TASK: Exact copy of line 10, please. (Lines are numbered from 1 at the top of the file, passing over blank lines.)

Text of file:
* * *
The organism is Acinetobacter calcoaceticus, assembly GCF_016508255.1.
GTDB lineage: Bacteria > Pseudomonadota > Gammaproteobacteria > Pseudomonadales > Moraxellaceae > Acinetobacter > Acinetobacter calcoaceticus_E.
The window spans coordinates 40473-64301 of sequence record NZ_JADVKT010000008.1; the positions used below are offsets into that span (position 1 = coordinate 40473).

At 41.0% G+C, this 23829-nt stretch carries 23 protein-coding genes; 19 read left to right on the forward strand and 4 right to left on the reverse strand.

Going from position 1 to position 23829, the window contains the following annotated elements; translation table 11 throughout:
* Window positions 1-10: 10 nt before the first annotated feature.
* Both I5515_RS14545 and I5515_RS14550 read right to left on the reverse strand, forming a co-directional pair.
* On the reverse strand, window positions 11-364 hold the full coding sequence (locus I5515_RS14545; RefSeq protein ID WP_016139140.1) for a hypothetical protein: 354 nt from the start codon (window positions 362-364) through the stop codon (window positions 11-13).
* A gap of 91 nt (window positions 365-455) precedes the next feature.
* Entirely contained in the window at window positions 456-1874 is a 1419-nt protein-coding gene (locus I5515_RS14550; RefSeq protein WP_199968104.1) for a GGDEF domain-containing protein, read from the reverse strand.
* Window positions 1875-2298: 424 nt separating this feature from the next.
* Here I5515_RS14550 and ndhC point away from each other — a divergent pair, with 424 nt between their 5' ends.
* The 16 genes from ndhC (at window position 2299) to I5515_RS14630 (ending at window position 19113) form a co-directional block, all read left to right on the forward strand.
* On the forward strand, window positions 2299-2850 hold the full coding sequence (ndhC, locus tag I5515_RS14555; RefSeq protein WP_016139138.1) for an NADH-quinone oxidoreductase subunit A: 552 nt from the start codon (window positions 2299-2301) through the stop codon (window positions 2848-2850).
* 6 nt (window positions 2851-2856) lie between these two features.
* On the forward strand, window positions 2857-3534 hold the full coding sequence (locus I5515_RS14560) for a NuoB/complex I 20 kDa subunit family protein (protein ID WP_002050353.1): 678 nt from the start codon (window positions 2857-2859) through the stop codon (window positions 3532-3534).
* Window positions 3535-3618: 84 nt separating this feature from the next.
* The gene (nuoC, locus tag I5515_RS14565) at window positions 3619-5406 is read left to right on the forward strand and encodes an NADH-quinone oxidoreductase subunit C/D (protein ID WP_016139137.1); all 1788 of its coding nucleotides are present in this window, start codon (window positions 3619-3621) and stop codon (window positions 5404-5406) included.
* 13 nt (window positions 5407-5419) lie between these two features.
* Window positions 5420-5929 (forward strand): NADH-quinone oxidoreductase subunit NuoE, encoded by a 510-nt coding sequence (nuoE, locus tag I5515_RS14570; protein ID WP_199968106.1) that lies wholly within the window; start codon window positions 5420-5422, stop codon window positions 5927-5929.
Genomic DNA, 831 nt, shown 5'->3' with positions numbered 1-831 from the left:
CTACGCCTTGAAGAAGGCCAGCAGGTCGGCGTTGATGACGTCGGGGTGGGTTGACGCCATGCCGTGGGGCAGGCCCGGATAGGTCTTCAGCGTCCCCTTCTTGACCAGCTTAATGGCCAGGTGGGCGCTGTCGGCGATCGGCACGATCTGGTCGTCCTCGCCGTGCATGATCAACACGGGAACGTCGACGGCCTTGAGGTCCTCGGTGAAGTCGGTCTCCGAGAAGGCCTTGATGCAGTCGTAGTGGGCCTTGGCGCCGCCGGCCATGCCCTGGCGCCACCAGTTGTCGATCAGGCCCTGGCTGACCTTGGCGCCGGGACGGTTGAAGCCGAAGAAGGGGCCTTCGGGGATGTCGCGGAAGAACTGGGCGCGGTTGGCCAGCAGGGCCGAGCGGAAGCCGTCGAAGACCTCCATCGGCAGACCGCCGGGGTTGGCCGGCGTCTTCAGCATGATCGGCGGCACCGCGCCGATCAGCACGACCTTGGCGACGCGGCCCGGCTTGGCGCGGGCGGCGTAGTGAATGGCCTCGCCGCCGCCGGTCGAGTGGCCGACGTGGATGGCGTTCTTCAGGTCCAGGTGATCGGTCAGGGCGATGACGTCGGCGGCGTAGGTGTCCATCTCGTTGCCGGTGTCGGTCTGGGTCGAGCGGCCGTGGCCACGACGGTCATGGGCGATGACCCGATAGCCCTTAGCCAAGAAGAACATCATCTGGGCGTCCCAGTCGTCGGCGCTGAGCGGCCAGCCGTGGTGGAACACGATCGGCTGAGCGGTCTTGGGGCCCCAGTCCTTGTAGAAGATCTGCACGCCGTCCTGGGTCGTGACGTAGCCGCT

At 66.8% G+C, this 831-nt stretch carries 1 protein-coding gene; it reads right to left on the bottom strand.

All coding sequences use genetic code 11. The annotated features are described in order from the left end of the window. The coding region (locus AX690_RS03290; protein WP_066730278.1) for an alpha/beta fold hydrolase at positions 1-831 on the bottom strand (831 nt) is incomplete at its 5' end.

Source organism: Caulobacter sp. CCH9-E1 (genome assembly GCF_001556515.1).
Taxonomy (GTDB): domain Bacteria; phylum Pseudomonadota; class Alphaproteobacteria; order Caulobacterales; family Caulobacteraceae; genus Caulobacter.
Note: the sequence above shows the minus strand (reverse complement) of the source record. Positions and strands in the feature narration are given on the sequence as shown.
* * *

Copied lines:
* Entirely contained in the window at window positions 456-1874 is a 1419-nt protein-coding gene (locus I5515_RS14550; RefSeq protein WP_199968104.1) for a GGDEF domain-containing protein, read from the reverse strand.